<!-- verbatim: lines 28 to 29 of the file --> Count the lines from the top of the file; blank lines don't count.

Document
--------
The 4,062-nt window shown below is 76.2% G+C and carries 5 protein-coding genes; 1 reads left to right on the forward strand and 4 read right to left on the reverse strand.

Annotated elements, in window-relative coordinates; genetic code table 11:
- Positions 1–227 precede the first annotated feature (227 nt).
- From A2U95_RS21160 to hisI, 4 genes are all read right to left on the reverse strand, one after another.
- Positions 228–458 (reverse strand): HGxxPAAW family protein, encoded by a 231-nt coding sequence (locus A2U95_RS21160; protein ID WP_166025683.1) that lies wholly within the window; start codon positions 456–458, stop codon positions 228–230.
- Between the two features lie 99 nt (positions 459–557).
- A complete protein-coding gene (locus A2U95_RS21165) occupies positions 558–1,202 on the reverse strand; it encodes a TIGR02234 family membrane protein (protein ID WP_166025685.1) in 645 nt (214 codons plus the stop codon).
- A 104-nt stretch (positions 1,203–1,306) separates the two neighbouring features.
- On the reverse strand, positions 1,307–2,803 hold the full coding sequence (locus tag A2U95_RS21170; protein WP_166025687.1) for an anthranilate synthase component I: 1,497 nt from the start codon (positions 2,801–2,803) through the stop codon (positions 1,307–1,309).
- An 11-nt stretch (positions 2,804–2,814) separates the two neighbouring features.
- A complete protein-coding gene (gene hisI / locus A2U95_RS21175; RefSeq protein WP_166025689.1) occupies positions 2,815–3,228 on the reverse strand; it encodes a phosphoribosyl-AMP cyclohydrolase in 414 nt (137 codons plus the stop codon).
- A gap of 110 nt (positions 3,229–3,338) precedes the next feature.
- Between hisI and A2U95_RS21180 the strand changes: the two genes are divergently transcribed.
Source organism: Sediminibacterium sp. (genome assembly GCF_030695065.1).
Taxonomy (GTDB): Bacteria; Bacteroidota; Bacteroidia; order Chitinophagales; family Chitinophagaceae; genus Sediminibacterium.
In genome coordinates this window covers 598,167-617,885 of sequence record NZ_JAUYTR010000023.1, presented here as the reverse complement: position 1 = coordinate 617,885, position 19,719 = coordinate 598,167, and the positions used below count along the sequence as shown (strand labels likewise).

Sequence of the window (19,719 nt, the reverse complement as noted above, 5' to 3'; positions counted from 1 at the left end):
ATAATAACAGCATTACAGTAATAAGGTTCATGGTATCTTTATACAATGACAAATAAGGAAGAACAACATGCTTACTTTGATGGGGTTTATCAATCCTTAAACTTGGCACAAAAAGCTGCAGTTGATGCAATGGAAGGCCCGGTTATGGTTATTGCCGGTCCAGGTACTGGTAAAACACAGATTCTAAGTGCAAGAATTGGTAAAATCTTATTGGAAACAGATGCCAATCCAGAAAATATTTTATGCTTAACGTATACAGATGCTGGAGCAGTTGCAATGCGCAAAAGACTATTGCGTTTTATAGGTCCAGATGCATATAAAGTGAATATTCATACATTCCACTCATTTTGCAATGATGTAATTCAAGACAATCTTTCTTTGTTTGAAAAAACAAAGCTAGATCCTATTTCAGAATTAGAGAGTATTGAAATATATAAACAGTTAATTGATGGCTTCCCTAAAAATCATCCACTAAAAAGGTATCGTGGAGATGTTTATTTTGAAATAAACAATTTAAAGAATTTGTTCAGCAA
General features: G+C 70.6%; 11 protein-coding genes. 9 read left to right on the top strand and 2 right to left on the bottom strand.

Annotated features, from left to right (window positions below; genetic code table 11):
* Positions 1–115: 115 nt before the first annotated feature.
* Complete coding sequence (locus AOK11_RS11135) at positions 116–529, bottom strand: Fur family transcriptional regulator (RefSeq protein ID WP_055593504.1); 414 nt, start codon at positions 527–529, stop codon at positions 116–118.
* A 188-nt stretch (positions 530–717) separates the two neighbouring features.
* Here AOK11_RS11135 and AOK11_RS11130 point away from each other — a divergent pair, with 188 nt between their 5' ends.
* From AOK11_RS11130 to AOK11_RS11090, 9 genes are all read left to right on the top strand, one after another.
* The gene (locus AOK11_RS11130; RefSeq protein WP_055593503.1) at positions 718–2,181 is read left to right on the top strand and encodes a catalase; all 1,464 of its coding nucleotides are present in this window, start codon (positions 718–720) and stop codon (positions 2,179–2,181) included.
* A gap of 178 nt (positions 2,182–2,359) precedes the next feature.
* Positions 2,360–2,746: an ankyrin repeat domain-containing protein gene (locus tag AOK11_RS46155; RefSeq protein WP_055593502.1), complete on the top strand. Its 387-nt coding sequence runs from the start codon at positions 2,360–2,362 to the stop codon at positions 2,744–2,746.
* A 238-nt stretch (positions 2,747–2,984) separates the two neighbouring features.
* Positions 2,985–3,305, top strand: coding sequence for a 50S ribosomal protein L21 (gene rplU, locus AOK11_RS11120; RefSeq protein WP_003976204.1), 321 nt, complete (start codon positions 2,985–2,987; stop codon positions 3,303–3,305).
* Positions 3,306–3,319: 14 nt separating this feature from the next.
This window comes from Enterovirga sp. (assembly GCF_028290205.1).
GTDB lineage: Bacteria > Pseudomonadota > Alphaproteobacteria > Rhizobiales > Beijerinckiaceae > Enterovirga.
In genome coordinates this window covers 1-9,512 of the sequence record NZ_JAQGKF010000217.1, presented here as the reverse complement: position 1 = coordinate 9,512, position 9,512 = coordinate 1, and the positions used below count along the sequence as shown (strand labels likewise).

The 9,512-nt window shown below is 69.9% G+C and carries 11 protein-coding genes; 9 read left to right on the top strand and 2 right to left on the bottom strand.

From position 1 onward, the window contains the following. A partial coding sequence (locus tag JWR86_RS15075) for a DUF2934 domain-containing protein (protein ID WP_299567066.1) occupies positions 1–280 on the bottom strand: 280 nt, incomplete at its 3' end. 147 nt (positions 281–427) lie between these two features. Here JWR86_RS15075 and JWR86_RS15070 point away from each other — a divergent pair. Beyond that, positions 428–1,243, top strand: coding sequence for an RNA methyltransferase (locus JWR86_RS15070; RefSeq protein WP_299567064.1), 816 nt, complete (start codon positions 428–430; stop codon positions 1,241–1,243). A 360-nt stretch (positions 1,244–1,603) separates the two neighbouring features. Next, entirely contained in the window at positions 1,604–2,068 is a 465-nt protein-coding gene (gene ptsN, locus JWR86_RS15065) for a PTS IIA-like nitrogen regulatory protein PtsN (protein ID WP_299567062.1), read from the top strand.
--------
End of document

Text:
* Positions 2,360–2,746: an ankyrin repeat domain-containing protein gene (locus tag AOK11_RS46155; RefSeq protein WP_055593502.1), complete on the top strand. Its 387-nt coding sequence runs from the start codon at positions 2,360–2,362 to the stop codon at positions 2,744–2,746.
* A 238-nt stretch (positions 2,747–2,984) separates the two neighbouring features.